Welcome to our First Tree of the Month

Our premier tree of the month is the Illinois State Tree, the White Oak.  One of our favorites, although to be honest you will be hearing that a lot from us.  We just love trees and so we have a lot of favorites.  As you can see from this photo taken just outside New York City, White Oaks in maturity are magnificent and stately beings that deserve the honor we give them.  Those dwarfed humans under the boughs of this grandaddy Oak are your arborists, Gilbert and Lesley.

When planning for a White Oak plenty of space requirements are needed as they can reach a branch spread in our area of 40’ to 60’ and reach 80’ tall.  They love an acidic well drained soil and do not like getting their roots messed with once they reach adulthood.  They start life as a little acorn and maintain a shallow root system that usually is no deeper than 3’ to 6’ with the majority of roots staying in the top 12” of soil...yes, the top 1’ of soil.

Medicinal properties of the Oak are found beneath its bark where a chemical called quercitrin is found that supports the tree’s ability to trap and use sunlight in the shorter wavelengths.  It is an important vasoactive drug that helps control human blood pressure.  Similar plant compounds were used like Viagra by the pharoahs.

You are on our brand new website!  Help us by taking a quick look around and letting us know what you think...suggestions, insights, observations?  We would so value your feedback!

Emerald Ash Borer Update

Backyard Wisdom by Gilbert A Smith

You may have heard that the Illinois Department of Agriculture has released several batches of non native wasps that kill the Emerald Ash Borer.  This is good news indicating that the State is on a campaign to slow the borer that has killed over 200,000 Ash trees in Michigan.
    No one knows if this introduction of natural controls will work.  Only time will tell.  In the mean time we will remain vigilant in protecting our beautiful Ash Trees.
    Because it has killed so many trees in Wilmette and Glenview, we are using a stronger, more invasive insecticide called Treeage on select trees.  Those of you who have large champion trees or are near infected trees will notice this change of strategy in our annual renewal. The initial application of Treage insecticide is twice as expensive but because this treatment lasts for 2 years the cost increase amortizes to be the same.  
    Arborsmith is always experimenting and studying what approach is best to keep your trees healthy, while protecting the environment and human health.  If you have any questions please feel free to call us, visit our website for more information, or request our Abstract on Emerald Ash Borer.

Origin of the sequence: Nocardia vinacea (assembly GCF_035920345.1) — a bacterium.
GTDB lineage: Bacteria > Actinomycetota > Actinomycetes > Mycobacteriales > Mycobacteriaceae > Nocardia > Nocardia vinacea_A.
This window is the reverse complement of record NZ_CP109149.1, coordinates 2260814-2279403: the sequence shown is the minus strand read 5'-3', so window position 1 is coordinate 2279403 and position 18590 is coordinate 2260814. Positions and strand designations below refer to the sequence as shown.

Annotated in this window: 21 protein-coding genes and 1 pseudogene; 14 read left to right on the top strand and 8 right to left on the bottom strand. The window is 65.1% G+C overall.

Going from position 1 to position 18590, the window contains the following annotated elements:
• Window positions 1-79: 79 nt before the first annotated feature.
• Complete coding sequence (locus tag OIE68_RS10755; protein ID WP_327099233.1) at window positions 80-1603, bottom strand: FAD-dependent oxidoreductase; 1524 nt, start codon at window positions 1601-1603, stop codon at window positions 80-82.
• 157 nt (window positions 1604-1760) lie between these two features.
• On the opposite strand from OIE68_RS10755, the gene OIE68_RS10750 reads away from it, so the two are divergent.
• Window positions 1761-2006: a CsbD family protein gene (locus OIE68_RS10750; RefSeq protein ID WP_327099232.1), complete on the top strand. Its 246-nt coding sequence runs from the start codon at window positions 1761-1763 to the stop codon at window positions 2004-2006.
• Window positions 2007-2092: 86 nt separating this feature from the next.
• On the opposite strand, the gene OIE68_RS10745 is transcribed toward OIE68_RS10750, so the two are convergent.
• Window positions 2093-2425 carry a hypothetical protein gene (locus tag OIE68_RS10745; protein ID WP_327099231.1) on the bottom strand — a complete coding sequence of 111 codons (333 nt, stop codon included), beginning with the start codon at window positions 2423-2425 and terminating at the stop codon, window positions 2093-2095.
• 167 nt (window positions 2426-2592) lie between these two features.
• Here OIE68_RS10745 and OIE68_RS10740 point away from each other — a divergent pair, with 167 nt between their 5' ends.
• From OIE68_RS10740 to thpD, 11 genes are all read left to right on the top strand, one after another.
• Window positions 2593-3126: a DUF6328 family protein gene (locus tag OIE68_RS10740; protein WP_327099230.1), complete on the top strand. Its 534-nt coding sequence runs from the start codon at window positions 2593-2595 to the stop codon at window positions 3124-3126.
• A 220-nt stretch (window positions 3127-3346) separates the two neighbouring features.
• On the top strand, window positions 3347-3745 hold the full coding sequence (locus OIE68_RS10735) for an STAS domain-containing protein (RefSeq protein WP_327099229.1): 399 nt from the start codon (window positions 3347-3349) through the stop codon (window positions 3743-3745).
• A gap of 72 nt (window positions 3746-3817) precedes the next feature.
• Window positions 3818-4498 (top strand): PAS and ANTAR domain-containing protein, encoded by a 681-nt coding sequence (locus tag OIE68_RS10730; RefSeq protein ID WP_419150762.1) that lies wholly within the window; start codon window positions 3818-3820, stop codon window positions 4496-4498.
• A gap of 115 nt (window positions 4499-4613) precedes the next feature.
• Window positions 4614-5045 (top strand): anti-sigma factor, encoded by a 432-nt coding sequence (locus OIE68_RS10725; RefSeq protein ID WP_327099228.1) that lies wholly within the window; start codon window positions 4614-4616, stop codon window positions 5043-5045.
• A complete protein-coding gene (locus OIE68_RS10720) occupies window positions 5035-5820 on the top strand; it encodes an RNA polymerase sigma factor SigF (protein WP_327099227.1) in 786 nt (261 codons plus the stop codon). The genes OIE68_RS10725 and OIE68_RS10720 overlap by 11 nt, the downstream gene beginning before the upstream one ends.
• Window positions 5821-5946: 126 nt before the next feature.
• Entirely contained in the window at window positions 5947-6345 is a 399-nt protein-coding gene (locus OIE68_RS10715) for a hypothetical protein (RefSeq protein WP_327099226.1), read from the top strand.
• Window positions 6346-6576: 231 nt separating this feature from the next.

Confessions of a New Beekeeper

Mother Nature's Moment by Lesley Bruce Smith

    Last year I began a new adventure of keeping bees, or apiculture.  I became fascinated after watching a friend work her hives.  I was interested in helping the bee populations who are struggling with sudden colony collapse disorder and I hoped to learn more and help with flower pollination in our gardens as well.  I got so much more than I bargained for!  I am in love with my “girls”.  
    Did you know that during the winter the bees are working to keep the hive healthy and warm, and because they keep the hive in pristine shape to insure clean honey production and a tidy nursery, they never urinate or defecate inside the hive?  They have to “hold it” until they have an above freezing sunny day.  They were out one or two days in both January and February and amazingly throughout most of March we have witnessed the bees out and about  returning with full pollen sacks.  Not a good sign for allergy sufferers, it will be a long spring season.
    I started with two hives last May.  You purchase bees by the pound and I bought two queens who came with 3 pounds each of attending workers.  Working with my more experienced friend, I literally just dumped them out of the box in which they arrived into their new homes.  They have been hard at work ever since and those relatively few thousand bees increased their numbers to about 60,000 to 80,000 in each hive during the peak of the season.
    In addition to raising and caring for all those bee babies, who start their lives as tiny eggs in one of the hexagon shaped cells of the comb, the girls produced approximately 250 pounds of pure delicious honey between the two hives. What a sweet reward for all our collective labors.  Keep watch for more buzz about the bees in upcoming Wisdom from the Trees newsletters.